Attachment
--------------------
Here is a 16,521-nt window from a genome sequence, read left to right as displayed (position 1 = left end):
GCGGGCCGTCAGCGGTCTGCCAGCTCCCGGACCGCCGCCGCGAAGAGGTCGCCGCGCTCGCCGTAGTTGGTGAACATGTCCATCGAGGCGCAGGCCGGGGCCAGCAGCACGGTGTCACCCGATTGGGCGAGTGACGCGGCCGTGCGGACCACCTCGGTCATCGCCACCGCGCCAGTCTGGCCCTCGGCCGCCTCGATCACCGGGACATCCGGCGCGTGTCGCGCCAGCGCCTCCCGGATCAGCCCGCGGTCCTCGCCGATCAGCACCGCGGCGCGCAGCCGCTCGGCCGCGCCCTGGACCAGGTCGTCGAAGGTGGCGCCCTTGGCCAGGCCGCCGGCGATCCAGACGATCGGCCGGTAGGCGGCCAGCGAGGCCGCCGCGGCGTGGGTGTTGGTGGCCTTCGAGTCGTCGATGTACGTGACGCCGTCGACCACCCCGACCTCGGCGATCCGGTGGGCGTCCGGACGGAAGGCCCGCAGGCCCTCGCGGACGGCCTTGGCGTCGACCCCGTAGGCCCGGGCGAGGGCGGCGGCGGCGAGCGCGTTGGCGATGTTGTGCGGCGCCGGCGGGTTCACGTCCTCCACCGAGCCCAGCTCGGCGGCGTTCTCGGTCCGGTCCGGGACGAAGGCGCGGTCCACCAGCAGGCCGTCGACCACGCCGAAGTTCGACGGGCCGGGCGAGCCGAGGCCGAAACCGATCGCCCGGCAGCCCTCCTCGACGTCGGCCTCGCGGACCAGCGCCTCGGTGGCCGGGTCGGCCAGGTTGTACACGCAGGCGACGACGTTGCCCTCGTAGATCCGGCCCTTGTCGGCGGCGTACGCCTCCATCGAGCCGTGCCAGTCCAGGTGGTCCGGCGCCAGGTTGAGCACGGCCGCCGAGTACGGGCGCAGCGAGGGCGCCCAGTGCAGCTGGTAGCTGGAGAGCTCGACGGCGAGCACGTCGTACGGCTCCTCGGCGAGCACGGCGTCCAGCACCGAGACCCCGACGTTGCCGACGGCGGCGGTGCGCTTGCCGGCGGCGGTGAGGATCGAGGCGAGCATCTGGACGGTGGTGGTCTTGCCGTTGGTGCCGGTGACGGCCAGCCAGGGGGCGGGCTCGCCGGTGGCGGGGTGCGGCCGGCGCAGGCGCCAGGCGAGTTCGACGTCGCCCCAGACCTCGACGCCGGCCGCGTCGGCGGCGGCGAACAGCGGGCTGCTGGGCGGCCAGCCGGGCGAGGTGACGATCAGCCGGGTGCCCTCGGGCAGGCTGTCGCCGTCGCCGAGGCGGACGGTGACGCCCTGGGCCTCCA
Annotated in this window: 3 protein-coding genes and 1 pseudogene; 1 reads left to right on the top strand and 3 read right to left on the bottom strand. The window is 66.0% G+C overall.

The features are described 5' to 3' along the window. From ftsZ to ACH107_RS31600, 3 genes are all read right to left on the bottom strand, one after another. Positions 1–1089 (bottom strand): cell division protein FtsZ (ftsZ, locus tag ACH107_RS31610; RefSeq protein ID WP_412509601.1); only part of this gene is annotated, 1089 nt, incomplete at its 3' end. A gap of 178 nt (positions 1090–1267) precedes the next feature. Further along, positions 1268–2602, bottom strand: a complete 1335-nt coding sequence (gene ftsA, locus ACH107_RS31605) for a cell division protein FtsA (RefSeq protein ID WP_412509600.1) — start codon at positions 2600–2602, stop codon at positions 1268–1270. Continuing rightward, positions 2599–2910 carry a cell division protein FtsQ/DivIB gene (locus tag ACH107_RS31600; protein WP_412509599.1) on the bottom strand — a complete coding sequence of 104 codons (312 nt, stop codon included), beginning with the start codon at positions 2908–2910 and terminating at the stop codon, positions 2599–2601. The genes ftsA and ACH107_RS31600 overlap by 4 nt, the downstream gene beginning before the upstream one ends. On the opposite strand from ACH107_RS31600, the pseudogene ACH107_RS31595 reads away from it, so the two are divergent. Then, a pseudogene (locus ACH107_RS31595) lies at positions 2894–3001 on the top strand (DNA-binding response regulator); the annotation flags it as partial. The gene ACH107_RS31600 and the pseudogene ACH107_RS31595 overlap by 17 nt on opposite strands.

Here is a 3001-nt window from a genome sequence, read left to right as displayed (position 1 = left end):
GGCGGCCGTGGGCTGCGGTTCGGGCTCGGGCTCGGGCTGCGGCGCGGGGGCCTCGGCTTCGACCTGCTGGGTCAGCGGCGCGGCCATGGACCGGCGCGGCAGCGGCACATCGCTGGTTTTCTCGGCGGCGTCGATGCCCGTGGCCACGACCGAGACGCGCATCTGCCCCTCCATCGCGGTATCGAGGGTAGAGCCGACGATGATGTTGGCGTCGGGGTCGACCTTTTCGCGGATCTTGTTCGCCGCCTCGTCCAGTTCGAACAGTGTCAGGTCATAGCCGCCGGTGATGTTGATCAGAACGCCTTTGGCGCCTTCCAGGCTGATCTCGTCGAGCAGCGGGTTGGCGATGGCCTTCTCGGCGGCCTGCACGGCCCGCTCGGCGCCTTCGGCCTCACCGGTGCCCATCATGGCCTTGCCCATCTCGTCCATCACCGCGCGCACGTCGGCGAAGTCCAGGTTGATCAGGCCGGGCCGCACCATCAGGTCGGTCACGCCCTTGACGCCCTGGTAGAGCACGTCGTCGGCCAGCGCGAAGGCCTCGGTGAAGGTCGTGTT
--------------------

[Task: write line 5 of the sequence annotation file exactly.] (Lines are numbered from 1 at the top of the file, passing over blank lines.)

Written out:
Here is a 3001-nt window from a genome sequence, read left to right as displayed (position 1 = left end):